What should you expect a franchisor to do for you, in return for their ongoing royalty payments?

The answer will vary depending on the model and it’s an important consideration to research before signing an agreement, as it indicates how much of the operating model the Franchisee will be responsible for delivering

What should you expect a franchisor to do for you

It also taps into the question of how much control you want over the day-to-day decision-making in your new business.

For example, a brand might have national contracts with specific suppliers – and as they are supplying at scale, the Franchisee will pay less than if (s)he was a direct customer; but they are also obliged to keep using that supplier, regardless of how much they like or dislike the product or the people who sell it.

Cost savings, brand protection, visibility of operations – these are all valid reasons a franchisor might have for ‘locking down’ parts of their business model. In theory, the more a Franchisee has to do locally, the greater risk there is of them straying from the proven model or making mistakes which could incur lost revenue or reputational damage for both Franchisee and Franchisor.

Some Franchisees – especially if they have not run a business before – will place risk reduction as their top priority and be grateful for any decision the Franchisor makes on their behalf.

But the extreme of this is a role in which the business owner is, in essence, reduced to an operations director, responsible for delivery but with very limited capacity to influence strategy.

If you have a strong entrepreneurial spirit and would like the freedom to test new ideas in your business, then a highly inflexible Franchise system will only cause frustrations.

So, an element of self-reflection is advisable when researching franchise brands – how much independence do you want, and how much is being offered?

For Ken Deary, chairman and owner of the homecare brand Right at Home UK, offering Franchisees the right balance of autonomy and accountability was key.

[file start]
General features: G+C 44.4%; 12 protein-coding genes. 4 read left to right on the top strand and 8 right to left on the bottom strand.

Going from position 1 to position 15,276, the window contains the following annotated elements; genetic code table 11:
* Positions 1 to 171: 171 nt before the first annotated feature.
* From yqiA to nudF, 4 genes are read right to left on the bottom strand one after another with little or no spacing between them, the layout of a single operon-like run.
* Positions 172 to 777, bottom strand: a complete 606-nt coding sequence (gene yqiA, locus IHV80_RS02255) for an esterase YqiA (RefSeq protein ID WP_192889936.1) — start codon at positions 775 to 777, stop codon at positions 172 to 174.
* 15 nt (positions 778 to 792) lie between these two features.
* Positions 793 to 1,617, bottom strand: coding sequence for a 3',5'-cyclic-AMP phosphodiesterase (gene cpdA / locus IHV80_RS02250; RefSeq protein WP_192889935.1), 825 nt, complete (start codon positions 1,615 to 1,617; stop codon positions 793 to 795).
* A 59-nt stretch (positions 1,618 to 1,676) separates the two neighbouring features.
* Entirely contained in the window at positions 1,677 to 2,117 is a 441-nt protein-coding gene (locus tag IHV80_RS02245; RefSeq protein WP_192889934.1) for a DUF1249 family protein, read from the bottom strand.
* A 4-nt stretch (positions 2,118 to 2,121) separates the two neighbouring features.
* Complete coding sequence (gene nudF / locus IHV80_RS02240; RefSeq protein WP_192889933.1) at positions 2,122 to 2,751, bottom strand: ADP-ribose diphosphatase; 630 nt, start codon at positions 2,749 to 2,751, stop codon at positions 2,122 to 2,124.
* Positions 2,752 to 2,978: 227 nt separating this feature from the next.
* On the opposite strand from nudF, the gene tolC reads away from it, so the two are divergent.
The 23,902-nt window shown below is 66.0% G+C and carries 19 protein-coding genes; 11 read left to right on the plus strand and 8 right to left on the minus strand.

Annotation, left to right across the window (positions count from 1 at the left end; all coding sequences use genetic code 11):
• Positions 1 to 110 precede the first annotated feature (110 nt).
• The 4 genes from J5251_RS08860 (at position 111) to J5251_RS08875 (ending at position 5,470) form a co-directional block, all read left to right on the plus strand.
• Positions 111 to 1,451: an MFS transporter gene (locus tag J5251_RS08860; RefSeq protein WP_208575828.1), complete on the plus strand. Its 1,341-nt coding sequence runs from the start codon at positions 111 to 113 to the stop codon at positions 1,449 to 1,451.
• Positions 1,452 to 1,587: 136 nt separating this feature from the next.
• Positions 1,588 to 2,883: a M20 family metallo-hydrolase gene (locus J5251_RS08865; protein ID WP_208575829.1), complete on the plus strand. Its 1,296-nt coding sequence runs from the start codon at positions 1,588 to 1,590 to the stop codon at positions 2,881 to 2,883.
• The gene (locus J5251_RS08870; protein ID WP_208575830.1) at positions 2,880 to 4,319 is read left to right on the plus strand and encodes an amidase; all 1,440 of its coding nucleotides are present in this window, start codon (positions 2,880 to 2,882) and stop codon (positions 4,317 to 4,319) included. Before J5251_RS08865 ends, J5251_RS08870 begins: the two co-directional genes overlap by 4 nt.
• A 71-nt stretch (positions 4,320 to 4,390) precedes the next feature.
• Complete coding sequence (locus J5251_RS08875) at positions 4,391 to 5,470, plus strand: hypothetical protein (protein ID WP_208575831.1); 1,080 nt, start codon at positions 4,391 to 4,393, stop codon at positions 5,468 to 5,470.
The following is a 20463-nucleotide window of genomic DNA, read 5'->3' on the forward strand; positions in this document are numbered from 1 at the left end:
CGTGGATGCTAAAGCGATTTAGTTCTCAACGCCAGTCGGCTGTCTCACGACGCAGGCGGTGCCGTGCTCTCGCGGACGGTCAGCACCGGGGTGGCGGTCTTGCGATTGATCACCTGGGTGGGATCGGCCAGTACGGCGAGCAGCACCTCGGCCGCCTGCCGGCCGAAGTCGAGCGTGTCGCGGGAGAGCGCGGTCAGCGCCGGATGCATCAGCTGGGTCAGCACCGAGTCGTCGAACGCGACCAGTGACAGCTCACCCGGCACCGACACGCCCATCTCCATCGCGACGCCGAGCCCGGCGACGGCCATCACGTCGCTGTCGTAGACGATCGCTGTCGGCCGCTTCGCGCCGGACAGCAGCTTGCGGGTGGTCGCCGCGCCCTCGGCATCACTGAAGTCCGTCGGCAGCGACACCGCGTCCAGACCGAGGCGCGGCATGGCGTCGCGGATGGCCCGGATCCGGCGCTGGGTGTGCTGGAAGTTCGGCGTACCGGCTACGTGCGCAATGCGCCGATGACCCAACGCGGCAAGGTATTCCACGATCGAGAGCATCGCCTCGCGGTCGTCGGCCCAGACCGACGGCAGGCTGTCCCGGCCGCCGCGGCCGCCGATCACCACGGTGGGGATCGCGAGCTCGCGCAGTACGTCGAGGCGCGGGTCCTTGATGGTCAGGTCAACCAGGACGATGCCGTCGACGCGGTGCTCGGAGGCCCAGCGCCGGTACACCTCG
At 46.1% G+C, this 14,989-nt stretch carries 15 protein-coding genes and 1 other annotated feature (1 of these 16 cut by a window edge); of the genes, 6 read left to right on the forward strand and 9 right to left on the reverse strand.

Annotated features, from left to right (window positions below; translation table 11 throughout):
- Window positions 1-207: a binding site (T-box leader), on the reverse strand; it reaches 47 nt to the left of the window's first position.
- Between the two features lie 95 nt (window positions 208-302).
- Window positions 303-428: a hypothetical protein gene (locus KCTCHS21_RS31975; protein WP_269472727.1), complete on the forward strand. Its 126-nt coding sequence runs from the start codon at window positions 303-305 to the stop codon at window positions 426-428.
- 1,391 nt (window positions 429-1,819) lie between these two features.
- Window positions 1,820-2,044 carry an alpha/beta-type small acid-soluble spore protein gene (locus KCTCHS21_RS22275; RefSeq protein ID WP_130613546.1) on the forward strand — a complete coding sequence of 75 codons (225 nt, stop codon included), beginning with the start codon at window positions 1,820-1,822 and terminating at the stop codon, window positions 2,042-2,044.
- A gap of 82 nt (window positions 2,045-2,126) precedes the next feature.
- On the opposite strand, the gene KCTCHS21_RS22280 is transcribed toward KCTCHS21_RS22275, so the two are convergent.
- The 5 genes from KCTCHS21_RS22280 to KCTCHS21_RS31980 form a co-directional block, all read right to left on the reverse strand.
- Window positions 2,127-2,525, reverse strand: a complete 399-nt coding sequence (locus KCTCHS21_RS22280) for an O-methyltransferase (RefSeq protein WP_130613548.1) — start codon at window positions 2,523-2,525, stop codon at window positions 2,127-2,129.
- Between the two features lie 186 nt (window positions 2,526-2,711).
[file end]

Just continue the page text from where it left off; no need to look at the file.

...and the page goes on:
“As Franchisor, it’s imperative that you have sufficient measures in place to protect your brand,” he said. “But I also wanted a model whereby we worked with Franchisees, learning from one another and developing the brand together.

“As a quality home care provider, we had to ensure high level compliance with the care regulators.

“But in terms of who we delivered services to, I felt that as long as appropriate margins, visit duration and quality indicators were maintained, the Franchisees needed to be able to flex and adapt their offering around the demographics of their territory and the way that care is commissioned locally.

“So while software systems, training and compliance standards are non-negotiable and essential to the brand, in most other areas our model has evolved so that we advise, rather than mandating, wherever possible.

“This way our Franchisees can rightly take full pride in their success, and they also know they are accountable when things don’t go to plan.

“That’s the reality of business, in my book. Franchisees need to take responsibility for making things happen, otherwise why go into business ownership?

“I felt comfortable giving Franchisees full control of their marketing budget, for example, rather than charging a levy – so responsibility for attracting and retaining Clients and staff sits at local level.

“This allows our franchisees flexibility in the way they develop their business and puts the onus on them to build a culture that reflects their passion for the business, while still working with the supportive framework of an established brand and a proven business model.”

Franchisee Alastair Shanks – a bfa Franchisee award-winner with a £2million+ operation – says this strategy was part of what attracted him to Right at Home.

“As new franchisees we received all the guidance, tools and resources needed to run the business, but Ken was very clear that success would ultimately sit at our own door.

“Right at Home UK give us a lot of support to devise and implement our own localised business development strategies, but the support team present themselves as ‘enablers’ who help us to make informed decisions. They don’t run our businesses for us.” 

Ken’s advice for anyone considering franchising is to ensure you are fully comfortable with the balance of what you will be responsible for doing locally, and what the Franchisor will do on your behalf.

Specific areas to question are supplier contracts, marketing activity and spend; who will be accountable for generating leads or enquiries? Are contracts local or national? What restrictions would apply if you wanted to take a different route?

According to Ken, the real magic happens when a Franchisee is trusted and empowered to make the key decisions in their business: they recognise the Franchisor’s ability to guide them in the right direction, based upon collective experience; but also feel able to innovate and challenge the status quo.

“We go down a route of selecting franchisees with good business acumen; then giving them the tools they need to succeed. But it’s only by listening to one another and working collaboratively that we can adapt and ensure Right at Home remains a leading brand in the quality care sector,” he says.

This article comes courtesy from Right at Home the UK’s most highly recommended provider of one-to-one homecare. Supporting people to live independently, and with dignity, in their own homes.

Sponsored Article
Sponsored Article